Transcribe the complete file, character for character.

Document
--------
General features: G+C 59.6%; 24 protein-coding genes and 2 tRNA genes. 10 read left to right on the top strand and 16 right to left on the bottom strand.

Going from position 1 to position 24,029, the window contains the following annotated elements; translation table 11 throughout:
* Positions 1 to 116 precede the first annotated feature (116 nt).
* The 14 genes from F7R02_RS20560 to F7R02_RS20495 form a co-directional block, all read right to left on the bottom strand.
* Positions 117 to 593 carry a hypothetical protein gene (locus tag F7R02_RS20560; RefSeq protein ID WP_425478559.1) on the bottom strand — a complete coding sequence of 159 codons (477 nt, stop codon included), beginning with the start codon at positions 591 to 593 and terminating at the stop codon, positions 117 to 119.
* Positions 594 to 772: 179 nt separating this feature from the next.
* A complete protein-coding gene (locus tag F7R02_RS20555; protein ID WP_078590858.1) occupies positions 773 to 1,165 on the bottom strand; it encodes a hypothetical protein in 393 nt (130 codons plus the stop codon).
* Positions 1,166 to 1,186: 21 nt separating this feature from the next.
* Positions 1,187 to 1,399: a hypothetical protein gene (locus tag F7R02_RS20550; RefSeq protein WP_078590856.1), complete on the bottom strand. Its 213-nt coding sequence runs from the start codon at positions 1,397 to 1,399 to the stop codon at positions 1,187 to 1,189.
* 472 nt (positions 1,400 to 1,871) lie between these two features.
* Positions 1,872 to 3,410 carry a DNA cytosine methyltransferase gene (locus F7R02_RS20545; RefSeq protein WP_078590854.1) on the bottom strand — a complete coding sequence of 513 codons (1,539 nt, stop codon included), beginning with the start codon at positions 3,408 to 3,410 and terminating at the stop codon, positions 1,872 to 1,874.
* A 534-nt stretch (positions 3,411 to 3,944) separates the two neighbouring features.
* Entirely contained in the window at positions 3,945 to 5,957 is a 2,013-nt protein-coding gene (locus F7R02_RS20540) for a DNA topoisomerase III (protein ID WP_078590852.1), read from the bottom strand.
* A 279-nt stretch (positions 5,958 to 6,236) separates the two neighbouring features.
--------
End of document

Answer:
General features: G+C 59.6%; 24 protein-coding genes and 2 tRNA genes. 10 read left to right on the top strand and 16 right to left on the bottom strand.

Going from position 1 to position 24,029, the window contains the following annotated elements; translation table 11 throughout:
* Positions 1 to 116 precede the first annotated feature (116 nt).
* The 14 genes from F7R02_RS20560 to F7R02_RS20495 form a co-directional block, all read right to left on the bottom strand.
* Positions 117 to 593 carry a hypothetical protein gene (locus tag F7R02_RS20560; RefSeq protein ID WP_425478559.1) on the bottom strand — a complete coding sequence of 159 codons (477 nt, stop codon included), beginning with the start codon at positions 591 to 593 and terminating at the stop codon, positions 117 to 119.
* Positions 594 to 772: 179 nt separating this feature from the next.
* A complete protein-coding gene (locus tag F7R02_RS20555; protein ID WP_078590858.1) occupies positions 773 to 1,165 on the bottom strand; it encodes a hypothetical protein in 393 nt (130 codons plus the stop codon).
* Positions 1,166 to 1,186: 21 nt separating this feature from the next.
* Positions 1,187 to 1,399: a hypothetical protein gene (locus tag F7R02_RS20550; RefSeq protein WP_078590856.1), complete on the bottom strand. Its 213-nt coding sequence runs from the start codon at positions 1,397 to 1,399 to the stop codon at positions 1,187 to 1,189.
* 472 nt (positions 1,400 to 1,871) lie between these two features.
* Positions 1,872 to 3,410 carry a DNA cytosine methyltransferase gene (locus F7R02_RS20545; RefSeq protein WP_078590854.1) on the bottom strand — a complete coding sequence of 513 codons (1,539 nt, stop codon included), beginning with the start codon at positions 3,408 to 3,410 and terminating at the stop codon, positions 1,872 to 1,874.
* A 534-nt stretch (positions 3,411 to 3,944) separates the two neighbouring features.
* Entirely contained in the window at positions 3,945 to 5,957 is a 2,013-nt protein-coding gene (locus F7R02_RS20540) for a DNA topoisomerase III (protein ID WP_078590852.1), read from the bottom strand.
* A 279-nt stretch (positions 5,958 to 6,236) separates the two neighbouring features.